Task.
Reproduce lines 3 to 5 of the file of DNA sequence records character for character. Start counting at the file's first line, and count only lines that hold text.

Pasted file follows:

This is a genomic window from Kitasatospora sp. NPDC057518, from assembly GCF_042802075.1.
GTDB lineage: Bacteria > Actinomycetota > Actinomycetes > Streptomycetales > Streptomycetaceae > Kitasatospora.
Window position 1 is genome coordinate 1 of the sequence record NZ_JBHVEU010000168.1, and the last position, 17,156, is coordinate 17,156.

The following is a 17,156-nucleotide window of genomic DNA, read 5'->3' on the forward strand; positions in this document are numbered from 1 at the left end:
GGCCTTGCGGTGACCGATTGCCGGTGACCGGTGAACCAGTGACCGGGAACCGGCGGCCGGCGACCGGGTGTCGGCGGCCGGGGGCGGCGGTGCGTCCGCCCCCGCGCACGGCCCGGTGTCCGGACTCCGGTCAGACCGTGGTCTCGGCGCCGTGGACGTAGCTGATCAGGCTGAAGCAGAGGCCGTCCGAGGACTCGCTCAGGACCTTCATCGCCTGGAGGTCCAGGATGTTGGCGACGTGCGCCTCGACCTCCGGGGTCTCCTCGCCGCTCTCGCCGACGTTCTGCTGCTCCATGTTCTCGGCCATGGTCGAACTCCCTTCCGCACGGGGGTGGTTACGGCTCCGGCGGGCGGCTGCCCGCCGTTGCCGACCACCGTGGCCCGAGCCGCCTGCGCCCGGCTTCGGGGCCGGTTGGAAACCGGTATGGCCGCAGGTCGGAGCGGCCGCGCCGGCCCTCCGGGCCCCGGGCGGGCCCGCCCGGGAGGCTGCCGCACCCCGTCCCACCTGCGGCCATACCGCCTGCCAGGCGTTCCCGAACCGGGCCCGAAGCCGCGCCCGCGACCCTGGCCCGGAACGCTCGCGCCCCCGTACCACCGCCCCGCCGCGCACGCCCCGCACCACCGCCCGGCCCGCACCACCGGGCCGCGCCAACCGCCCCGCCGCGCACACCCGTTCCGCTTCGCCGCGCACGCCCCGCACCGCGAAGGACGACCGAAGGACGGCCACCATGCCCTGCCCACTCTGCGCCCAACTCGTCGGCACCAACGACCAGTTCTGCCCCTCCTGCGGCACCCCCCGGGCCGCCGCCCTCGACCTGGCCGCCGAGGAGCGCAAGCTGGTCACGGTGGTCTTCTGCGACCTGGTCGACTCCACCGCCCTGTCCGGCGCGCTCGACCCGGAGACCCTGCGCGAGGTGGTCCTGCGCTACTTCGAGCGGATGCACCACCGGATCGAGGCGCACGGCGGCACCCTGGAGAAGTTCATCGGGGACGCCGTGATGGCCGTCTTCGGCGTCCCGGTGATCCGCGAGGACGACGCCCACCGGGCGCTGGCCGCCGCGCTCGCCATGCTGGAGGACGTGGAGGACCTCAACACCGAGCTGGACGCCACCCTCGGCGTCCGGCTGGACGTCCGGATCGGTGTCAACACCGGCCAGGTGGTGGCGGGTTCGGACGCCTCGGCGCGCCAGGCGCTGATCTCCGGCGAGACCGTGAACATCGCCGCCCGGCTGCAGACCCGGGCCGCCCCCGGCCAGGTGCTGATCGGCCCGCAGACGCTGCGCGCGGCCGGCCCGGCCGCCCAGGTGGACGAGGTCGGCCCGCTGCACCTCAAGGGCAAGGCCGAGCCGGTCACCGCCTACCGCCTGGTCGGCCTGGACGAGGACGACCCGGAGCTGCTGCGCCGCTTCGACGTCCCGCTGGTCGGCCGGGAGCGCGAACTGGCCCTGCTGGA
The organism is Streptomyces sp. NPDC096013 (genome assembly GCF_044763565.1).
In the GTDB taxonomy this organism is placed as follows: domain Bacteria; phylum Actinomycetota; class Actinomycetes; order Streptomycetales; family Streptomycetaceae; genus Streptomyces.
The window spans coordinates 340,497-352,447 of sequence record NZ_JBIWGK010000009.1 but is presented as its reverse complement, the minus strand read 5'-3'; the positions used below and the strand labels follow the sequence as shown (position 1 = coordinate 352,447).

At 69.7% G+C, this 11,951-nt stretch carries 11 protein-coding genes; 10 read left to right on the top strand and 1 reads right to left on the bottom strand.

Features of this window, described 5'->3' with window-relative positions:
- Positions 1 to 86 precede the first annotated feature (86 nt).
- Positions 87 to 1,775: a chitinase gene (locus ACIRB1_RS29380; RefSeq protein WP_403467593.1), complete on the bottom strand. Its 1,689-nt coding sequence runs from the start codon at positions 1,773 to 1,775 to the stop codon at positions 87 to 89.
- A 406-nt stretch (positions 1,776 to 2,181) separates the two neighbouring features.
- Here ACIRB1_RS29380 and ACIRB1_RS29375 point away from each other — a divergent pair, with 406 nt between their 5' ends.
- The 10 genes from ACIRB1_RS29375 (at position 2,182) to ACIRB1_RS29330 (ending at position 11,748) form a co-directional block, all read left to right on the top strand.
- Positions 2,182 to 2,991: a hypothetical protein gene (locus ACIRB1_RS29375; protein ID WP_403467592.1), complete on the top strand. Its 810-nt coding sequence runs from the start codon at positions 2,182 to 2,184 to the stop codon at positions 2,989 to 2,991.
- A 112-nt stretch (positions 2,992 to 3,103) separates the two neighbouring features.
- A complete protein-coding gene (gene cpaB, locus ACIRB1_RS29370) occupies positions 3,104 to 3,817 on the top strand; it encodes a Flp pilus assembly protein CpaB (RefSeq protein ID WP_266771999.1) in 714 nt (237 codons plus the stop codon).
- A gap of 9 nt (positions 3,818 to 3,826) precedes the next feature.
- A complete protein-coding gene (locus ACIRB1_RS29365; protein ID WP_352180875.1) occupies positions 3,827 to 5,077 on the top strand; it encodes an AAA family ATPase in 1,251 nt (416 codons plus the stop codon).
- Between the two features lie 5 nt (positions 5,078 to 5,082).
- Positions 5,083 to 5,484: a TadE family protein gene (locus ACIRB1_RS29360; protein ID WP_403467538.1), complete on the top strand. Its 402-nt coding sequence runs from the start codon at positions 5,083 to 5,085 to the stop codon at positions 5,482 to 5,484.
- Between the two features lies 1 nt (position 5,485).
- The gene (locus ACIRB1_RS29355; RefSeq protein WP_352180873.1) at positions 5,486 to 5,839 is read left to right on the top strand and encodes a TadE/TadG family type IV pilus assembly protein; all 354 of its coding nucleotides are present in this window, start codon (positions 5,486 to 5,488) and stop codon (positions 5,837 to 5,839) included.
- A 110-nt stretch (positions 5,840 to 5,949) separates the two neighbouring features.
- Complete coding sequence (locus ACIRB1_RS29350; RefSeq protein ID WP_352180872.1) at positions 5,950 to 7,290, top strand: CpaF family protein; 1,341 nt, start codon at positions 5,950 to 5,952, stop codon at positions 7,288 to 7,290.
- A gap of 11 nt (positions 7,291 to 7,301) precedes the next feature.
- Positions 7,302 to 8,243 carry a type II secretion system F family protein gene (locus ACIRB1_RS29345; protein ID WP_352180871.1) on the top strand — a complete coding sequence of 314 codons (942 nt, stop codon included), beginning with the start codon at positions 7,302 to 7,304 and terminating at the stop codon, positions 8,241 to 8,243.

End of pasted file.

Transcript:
Window position 1 is genome coordinate 1 of the sequence record NZ_JBHVEU010000168.1, and the last position, 17,156, is coordinate 17,156.

The following is a 17,156-nucleotide window of genomic DNA, read 5'->3' on the forward strand; positions in this document are numbered from 1 at the left end:
GGCCTTGCGGTGACCGATTGCCGGTGACCGGTGAACCAGTGACCGGGAACCGGCGGCCGGCGACCGGGTGTCGGCGGCCGGGGGCGGCGGTGCGTCCGCCCCCGCGCACGGCCCGGTGTCCGGACTCCGGTCAGACCGTGGTCTCGGCGCCGTGGACGTAGCTGATCAGGCTGAAGCAGAGGCCGTCCGAGGACTCGCTCAGGACCTTCATCGCCTGGAGGTCCAGGATGTTGGCGACGTGCGCCTCGACCTCCGGGGTCTCCTCGCCGCTCTCGCCGACGTTCTGCTGCTCCATGTTCTCGGCCATGGTCGAACTCCCTTCCGCACGGGGGTGGTTACGGCTCCGGCGGGCGGCTGCCCGCCGTTGCCGACCACCGTGGCCCGAGCCGCCTGCGCCCGGCTTCGGGGCCGGTTGGAAACCGGTATGGCCGCAGGTCGGAGCGGCCGCGCCGGCCCTCCGGGCCCCGGGCGGGCCCGCCCGGGAGGCTGCCGCACCCCGTCCCACCTGCGGCCATACCGCCTGCCAGGCGTTCCCGAACCGGGCCCGAAGCCGCGCCCGCGACCCTGGCCCGGAACGCTCGCGCCCCCGTACCACCGCCCCGCCGCGCACGCCCCGCACCACCGCCCGGCCCGCACCACCGGGCCGCGCCAACCGCCCCGCCGCGCACACCCGTTCCGCTTCGCCGCGCACGCCCCGCACCGCGAAGGACGACCGAAGGACGGCCACCATGCCCTGCCCACTCTGCGCCCAACTCGTCGGCACCAACGACCAGTTCTGCCCCTCCTGCGGCACCCCCCGGGCCGCCGCCCTCGACCTGGCCGCCGAGGAGCGCAAGCTGGTCACGGTGGTCTTCTGCGACCTGGTCGACTCCACCGCCCTGTCCGGCGCGCTCGACCCGGAGACCCTGCGCGAGGTGGTCCTGCGCTACTTCGAGCGGATGCACCACCGGATCGAGGCGCACGGCGGCACCCTGGAGAAGTTCATCGGGGACGCCGTGATGGCCGTCTTCGGCGTCCCGGTGATCCGCGAGGACGACGCCCACCGGGCGCTGGCCGCCGCGCTCGCCATGCTGGAGGACGTGGAGGACCTCAACACCGAGCTGGACGCCACCCTCGGCGTCCGGCTGGACGTCCGGATCGGTGTCAACACCGGCCAGGTGGTGGCGGGTTCGGACGCCTCGGCGCGCCAGGCGCTGATCTCCGGCGAGACCGTGAACATCGCCGCCCGGCTGCAGACCCGGGCCGCCCCCGGCCAGGTGCTGATCGGCCCGCAGACGCTGCGCGCGGCCGGCCCGGCCGCCCAGGTGGACGAGGTCGGCCCGCTGCACCTCAAGGGCAAGGCCGAGCCGGTCACCGCCTACCGCCTGGTCGGCCTGGACGAGGACGACCCGGAGCTGCTGCGCCGCTTCGACGTCCCGCTGGTCGGCCGGGAGCGCGAACTGGCCCTGCTGGA